Obama and his supporters can’t simply tell us to switch off our political brains and just think of the moral imperative to intervene – especially when the president himself admitted time and again that political factors were essential criteria in deciding whether or not to bomb.

The problem with the moral approach is that when you boil an issue like Libya down to a moral choice, it becomes myopic. Obama phrases his argument in a way that is analogous to deciding whether or not to give money to a beggar. He is effectively saying: just because I can’t give to all beggars (all countries with humanitarian crises), that does not mean I shouldn’t give to a particular beggar that I pass on the street (Libya). But that framing reduces a broader social issue, such as the cause of poverty, to a personal decision, such as whether to donate to a beggar.

Likewise, in the Libya debate, the moralists’ call to ‘stop the slaughter’ limits our perspective. This outlook has no room for democratic principles like self-determination and national sovereignty. This is not the time to indulge in abstract political ideas like these, say the moralists; suspend those thoughts and get behind the war effort to save lives.

A major political reality that gets overlooked in the rush to ‘stop the slaughter’ is a recognition of who exactly is doing the supposed work of saving lives, and how. Sending in the US military is not like an individual lending his or her support to a cause – it is inviting the country with the world’s largest economy, the world’s most political clout and the world’s biggest armed force to sort out another country’s affairs. When the US intervenes, its influence is so great that it becomes the determining force, and local people no longer call the shots. Groups that were once vying for the hearts and minds of the people now become the supplicants for US favours. The emerging democratic process is aborted and the groups with best connections to the US are effectively crowned the rulers. The US still claims that it will let the Libyan people decide their future – some day, only when the US decides the time is right. The Libyans don’t have a say over when that will be.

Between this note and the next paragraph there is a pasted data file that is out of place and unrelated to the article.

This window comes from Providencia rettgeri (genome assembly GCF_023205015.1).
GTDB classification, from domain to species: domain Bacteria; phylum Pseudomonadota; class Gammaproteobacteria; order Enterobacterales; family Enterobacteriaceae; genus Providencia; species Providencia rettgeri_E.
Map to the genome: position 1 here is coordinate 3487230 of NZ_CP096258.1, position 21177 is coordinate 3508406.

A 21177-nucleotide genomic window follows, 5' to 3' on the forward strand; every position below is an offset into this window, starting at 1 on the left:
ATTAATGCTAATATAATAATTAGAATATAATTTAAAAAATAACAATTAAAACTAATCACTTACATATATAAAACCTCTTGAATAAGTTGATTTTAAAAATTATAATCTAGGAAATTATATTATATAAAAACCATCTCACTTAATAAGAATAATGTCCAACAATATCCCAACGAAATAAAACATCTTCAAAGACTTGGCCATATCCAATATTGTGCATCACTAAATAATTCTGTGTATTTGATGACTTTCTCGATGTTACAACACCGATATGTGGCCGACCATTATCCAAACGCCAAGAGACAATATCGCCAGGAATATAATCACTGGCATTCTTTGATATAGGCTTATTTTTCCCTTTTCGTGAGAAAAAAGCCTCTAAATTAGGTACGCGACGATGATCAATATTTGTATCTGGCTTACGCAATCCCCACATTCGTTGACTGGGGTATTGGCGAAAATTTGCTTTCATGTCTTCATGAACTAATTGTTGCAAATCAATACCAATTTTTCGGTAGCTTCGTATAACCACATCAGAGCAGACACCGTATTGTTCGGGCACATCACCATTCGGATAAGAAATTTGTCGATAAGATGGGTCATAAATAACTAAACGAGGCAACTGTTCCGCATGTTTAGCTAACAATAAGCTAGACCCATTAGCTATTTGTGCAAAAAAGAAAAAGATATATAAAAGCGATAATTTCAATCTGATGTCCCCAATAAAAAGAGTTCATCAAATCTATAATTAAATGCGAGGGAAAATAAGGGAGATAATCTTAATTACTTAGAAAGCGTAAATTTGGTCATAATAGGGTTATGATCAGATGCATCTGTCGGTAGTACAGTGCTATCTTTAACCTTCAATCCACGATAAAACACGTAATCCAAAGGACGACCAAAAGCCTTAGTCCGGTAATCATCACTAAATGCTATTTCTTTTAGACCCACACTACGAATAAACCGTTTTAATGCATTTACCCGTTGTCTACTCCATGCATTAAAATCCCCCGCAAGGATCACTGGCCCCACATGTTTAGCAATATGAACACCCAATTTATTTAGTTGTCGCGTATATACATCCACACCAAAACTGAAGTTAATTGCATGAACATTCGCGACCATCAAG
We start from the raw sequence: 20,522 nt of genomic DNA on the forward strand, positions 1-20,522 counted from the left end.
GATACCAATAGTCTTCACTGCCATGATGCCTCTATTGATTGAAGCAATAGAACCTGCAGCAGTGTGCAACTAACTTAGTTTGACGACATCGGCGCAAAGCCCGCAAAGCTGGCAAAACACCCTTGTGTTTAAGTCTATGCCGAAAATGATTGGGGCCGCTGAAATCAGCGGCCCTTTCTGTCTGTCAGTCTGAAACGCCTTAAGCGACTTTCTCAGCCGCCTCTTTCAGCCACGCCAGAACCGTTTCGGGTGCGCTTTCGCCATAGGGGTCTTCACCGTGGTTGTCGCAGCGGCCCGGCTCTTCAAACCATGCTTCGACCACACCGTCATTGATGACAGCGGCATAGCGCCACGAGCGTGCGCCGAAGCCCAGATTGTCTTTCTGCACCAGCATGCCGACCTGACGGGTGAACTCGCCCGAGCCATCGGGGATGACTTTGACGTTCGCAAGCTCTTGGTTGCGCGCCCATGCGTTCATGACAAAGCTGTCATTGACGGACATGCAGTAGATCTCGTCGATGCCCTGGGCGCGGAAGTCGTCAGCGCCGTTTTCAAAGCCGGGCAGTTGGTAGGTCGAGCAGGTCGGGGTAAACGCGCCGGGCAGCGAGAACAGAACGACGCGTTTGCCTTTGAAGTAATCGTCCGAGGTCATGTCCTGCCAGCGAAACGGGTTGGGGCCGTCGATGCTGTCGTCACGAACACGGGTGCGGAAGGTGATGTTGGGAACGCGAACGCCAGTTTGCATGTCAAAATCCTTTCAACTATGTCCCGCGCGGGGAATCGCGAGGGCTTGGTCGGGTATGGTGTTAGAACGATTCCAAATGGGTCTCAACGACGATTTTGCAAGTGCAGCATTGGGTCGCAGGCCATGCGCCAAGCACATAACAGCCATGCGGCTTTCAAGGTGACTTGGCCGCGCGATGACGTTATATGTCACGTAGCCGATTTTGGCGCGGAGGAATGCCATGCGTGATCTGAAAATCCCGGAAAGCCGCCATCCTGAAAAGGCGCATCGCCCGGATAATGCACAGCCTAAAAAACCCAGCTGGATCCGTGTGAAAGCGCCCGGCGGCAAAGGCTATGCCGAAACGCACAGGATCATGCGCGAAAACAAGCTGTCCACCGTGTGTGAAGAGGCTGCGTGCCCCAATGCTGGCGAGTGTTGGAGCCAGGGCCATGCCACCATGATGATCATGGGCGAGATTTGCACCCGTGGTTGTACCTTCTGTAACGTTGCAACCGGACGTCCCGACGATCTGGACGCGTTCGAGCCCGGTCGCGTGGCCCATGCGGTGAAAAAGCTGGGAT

Calling on the US and the West to intervene, for humanitarian reasons or any others, is an imperial assumption that many people in the West mindlessly make. But try turning the tables. What if Libya said it was going to intervene to stop the violence on America’s inner-city streets? Alternatively, look at the politicians taking away labour rights in Wisconsin: that sounds like a case for the international community, maybe with Cuba and Burkina Faso taking the lead.

Finally, it is worth pointing out that the humanitarian warriors of the West do not really have the interests of the people in Libya at heart, whatever their subjective intentions. US military action is, by definition, deadly. While touting that some in Libya have been spared from the ruthless dictator Gaddafi, the war’s proponents downplay how other Libyans are now being killed by the US/Western forces and the rebels. Economic backwardness, social division and violence is a horrible reality in Libya and other parts of the developing world. Yes, without Western interference in countries like Libya, there will be bloodshed. But there is also the hope that a democratic process will emerge through people struggling to take control of their own affairs. With Western interference, however, there will only be bloodshed.

Sean Collins is a writer based in New York. Visit his blog, The American Situation, here.

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Topics World